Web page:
- The Washington Times - Sunday, July 5, 2009

UPDATED:

Iran on Sunday freed Iason Athanasiadis, a Greek journalist who had been reporting for The Washington Times when he was arrested more than two weeks ago.

Iranian state television quoted a spokesman for the Foreign Ministry, Hasan Qashqavi, as saying that Mr. Athanasiadis had been released under the framework of ties between Iran and Greece, the Associated Press reported.

The freelance journalist was detained June 17 at the Tehran airport as he prepared to leave Iran in the aftermath of disputed June 12 presidential elections.

Greek authorities, who had taken the lead in negotiating the release, confirmed that the reporter had been freed.

“I am deeply satisfied over the release of Iason Athanasiadis… . [We were] in constant, close contact with the Iranian Foreign Ministry,” Greek Foreign Minister Dora Bakoyannis said Sunday, according to the AP.

The Greek Foreign Ministry said the reporter “will depart Tehran within the day,” the news agency added.

Although hundreds of journalists, bloggers and political activists have been arrested in recent weeks, Mr. Athanasiadis, who is of Greek-British extraction, is believed to have been the only non-Iranian detained.

A Newsweek correspondent, Maziar Bahari, a dual Iranian-Canadian citizen, is still in custody.

The release occurred as the Iranian government and opposition political forces continued a rhetorical confrontation over the June 12 election, which the Iranian government says was a landslide victory for incumbent President Mahmoud Ahmadinejad.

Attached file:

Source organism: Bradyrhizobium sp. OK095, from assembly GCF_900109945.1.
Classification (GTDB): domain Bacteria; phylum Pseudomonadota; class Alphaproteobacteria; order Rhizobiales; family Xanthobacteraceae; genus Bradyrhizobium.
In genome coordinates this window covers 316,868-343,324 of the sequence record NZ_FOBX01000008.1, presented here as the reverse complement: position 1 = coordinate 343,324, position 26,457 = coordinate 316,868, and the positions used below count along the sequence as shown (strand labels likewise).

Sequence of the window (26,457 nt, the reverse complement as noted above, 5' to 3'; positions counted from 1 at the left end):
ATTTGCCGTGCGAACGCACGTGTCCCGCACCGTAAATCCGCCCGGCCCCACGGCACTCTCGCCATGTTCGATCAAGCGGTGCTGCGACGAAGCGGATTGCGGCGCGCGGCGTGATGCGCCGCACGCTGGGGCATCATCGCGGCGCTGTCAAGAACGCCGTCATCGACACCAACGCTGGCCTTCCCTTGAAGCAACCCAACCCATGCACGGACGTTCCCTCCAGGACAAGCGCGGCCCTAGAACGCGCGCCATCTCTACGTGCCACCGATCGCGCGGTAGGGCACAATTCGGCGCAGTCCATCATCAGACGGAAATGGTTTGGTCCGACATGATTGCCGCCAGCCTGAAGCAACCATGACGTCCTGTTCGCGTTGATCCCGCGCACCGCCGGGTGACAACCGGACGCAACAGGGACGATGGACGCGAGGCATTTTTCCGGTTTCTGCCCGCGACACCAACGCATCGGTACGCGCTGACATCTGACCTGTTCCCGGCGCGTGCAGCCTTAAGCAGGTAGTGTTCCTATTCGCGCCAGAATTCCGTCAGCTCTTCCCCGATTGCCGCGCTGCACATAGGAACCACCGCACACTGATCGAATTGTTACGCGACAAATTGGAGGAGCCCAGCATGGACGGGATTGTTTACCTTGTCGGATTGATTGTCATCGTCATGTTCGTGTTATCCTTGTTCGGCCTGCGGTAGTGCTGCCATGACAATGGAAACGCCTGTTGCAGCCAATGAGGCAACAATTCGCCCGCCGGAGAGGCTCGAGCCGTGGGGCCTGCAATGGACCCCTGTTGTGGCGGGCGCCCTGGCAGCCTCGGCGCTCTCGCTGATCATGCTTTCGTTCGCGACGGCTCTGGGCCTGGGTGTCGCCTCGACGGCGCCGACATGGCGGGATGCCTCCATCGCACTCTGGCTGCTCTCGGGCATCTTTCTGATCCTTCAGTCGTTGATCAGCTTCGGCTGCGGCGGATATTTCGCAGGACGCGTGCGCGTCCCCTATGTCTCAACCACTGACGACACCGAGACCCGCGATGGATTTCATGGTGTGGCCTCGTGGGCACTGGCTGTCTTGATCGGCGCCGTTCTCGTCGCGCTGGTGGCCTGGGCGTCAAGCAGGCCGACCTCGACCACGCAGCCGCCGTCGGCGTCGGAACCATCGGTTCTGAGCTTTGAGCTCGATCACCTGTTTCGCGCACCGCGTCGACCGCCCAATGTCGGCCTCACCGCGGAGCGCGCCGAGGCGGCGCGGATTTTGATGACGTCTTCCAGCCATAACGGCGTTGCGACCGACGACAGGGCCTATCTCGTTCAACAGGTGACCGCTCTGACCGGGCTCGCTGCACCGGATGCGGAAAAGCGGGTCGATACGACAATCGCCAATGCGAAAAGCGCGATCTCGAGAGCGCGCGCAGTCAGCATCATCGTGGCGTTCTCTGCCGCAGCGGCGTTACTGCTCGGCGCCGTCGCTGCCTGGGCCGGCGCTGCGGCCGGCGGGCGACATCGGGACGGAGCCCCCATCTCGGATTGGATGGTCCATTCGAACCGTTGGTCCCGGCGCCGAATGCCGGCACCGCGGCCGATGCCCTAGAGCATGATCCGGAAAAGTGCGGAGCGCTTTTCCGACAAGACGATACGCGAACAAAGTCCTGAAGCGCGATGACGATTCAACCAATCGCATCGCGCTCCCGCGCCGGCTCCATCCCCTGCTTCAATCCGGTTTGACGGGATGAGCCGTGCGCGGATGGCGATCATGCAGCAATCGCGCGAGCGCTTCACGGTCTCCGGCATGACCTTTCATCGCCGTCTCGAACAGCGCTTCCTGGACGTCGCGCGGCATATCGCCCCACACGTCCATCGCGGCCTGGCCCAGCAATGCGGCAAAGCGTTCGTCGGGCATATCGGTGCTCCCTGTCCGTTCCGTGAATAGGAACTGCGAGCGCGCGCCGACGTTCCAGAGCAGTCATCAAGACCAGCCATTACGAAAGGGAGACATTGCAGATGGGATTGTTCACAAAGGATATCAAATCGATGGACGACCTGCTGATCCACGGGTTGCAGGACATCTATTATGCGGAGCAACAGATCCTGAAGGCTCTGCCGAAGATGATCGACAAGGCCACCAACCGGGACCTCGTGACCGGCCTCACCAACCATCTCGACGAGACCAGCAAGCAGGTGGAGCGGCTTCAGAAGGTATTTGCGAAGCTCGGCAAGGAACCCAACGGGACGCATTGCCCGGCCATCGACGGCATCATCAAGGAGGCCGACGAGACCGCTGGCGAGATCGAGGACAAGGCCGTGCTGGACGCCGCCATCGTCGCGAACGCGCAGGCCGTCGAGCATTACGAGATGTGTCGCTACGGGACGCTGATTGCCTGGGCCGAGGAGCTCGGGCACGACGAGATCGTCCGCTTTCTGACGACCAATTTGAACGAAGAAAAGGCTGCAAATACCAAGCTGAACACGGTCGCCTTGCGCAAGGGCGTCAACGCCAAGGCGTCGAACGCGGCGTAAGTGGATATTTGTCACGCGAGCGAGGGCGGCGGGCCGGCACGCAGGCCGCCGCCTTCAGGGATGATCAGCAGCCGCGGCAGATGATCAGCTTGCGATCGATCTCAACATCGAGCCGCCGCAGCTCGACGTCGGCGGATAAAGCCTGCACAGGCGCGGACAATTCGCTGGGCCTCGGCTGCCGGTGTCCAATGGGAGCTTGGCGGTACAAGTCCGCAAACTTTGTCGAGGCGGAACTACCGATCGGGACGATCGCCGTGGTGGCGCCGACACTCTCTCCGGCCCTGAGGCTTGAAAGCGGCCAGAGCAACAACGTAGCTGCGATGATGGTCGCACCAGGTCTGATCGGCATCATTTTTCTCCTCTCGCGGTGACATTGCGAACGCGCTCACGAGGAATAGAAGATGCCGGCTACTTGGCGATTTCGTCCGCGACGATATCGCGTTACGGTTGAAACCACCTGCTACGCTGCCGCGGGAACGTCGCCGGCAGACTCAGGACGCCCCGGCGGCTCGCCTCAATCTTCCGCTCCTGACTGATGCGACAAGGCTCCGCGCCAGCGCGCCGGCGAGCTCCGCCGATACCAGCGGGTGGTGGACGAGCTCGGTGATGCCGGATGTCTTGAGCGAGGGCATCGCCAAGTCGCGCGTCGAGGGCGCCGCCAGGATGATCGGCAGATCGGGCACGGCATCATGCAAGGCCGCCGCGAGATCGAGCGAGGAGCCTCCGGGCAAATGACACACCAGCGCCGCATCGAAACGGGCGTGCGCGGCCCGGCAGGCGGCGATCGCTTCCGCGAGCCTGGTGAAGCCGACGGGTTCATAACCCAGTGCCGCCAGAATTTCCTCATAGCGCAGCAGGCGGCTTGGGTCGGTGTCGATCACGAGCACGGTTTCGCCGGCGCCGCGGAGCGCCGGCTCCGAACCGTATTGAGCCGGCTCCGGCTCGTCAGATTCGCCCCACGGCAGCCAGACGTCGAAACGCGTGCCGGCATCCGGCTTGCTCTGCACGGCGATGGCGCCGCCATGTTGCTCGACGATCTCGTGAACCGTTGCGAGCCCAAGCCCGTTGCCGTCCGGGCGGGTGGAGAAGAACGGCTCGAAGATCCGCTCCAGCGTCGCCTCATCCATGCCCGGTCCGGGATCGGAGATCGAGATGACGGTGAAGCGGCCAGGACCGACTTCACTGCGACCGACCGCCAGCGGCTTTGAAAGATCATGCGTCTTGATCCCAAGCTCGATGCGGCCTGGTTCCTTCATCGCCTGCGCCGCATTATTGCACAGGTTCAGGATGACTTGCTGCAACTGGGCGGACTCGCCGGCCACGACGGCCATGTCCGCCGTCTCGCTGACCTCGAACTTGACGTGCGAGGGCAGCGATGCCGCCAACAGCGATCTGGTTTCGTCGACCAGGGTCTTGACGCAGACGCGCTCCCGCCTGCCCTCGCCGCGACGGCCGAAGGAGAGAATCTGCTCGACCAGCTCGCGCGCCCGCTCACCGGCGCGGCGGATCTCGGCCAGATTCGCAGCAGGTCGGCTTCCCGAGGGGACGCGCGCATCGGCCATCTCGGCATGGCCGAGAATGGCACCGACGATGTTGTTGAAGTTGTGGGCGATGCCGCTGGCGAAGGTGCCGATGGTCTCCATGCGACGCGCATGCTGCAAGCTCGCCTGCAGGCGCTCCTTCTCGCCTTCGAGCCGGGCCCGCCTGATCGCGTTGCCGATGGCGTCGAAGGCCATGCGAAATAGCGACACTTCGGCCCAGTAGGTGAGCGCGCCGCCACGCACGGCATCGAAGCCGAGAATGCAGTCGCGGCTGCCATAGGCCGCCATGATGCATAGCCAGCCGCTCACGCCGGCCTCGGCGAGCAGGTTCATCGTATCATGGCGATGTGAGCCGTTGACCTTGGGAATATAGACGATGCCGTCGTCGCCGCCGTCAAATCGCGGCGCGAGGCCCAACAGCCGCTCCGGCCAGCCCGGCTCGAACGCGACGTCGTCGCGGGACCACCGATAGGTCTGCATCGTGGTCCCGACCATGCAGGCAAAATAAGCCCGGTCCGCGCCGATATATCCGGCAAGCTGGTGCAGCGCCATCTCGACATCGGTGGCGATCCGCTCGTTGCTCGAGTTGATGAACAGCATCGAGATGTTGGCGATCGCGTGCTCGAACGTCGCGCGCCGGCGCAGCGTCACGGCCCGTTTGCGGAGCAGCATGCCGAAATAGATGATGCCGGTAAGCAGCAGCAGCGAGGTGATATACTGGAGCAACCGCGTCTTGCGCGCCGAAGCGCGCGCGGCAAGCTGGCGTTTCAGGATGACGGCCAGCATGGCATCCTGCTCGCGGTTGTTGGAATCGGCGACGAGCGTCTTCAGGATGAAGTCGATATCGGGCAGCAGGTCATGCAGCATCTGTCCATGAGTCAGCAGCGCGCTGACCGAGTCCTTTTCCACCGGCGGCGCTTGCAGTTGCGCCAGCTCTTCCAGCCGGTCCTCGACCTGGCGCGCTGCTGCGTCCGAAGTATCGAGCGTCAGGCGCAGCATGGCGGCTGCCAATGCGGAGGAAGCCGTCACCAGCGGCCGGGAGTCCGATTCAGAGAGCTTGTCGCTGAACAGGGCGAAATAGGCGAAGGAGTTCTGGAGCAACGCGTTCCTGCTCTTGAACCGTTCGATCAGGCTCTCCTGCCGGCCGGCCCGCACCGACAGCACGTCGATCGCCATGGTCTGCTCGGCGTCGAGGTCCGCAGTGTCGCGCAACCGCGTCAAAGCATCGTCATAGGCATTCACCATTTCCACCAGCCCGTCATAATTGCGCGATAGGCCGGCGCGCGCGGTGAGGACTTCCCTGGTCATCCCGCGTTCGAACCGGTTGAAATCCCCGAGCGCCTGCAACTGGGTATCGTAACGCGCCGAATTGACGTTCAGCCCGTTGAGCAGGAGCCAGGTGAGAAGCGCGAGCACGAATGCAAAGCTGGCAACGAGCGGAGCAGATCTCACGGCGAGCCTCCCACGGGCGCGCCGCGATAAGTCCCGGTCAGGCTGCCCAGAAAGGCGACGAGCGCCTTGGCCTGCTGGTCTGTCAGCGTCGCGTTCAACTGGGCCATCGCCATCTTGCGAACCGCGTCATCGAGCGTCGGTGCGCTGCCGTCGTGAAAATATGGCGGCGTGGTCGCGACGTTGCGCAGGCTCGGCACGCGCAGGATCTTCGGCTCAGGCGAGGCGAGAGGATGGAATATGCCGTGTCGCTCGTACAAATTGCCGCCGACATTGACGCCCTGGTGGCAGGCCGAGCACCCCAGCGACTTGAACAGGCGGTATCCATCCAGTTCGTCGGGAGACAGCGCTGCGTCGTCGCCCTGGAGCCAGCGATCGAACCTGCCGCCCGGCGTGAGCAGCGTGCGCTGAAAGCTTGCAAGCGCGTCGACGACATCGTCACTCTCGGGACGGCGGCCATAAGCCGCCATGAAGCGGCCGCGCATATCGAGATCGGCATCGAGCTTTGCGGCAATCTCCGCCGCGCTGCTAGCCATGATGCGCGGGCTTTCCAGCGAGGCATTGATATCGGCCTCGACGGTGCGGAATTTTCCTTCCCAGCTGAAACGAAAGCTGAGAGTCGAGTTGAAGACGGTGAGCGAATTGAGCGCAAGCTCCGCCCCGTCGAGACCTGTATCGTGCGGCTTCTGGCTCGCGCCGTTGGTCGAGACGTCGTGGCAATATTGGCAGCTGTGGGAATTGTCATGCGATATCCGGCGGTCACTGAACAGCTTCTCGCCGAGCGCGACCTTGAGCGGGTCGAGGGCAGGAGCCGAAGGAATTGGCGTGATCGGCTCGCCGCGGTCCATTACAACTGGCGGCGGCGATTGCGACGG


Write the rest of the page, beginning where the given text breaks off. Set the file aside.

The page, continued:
Mir Hossein Mousavi, the main opposition candidate, insists that he was the victor and has won backing from former President Mohammad Khatami, Mr. Ahmadinejad’s predecessor, and numerous other Iranians, including senior Shi’ite Muslim clerics.

Hundreds of people have been arrested and at least 20 killed during mass demonstrations that were violently suppressed by security forces.

No charges were filed against Mr. Athanasiadis. Mr. Qashqavi of the Foreign Ministry said that in the past the journalist had traveled to Iran using a British passport and claimed that he had been barred from entering the country for “violating the law.”

Mr. Qashqavi said that when Mr. Athanasiadis returned on his Greek passport, he became involved in encouraging demonstrators and was arrested because of this “unprofessional” behavior.

Fluent in Farsi as well as Greek and English, Mr. Athanasiadis is a graduate of Oxford University. He lived in Iran for three years while earning a master’s degree and was a Nieman Fellow at Harvard University in 2007-2008.

A talented photojournalist and television producer as well as a print reporter, Mr. Athanasiadis also has reported from North Africa, the Levant, Egypt, Syria and the Arab nations of the Persian Gulf.

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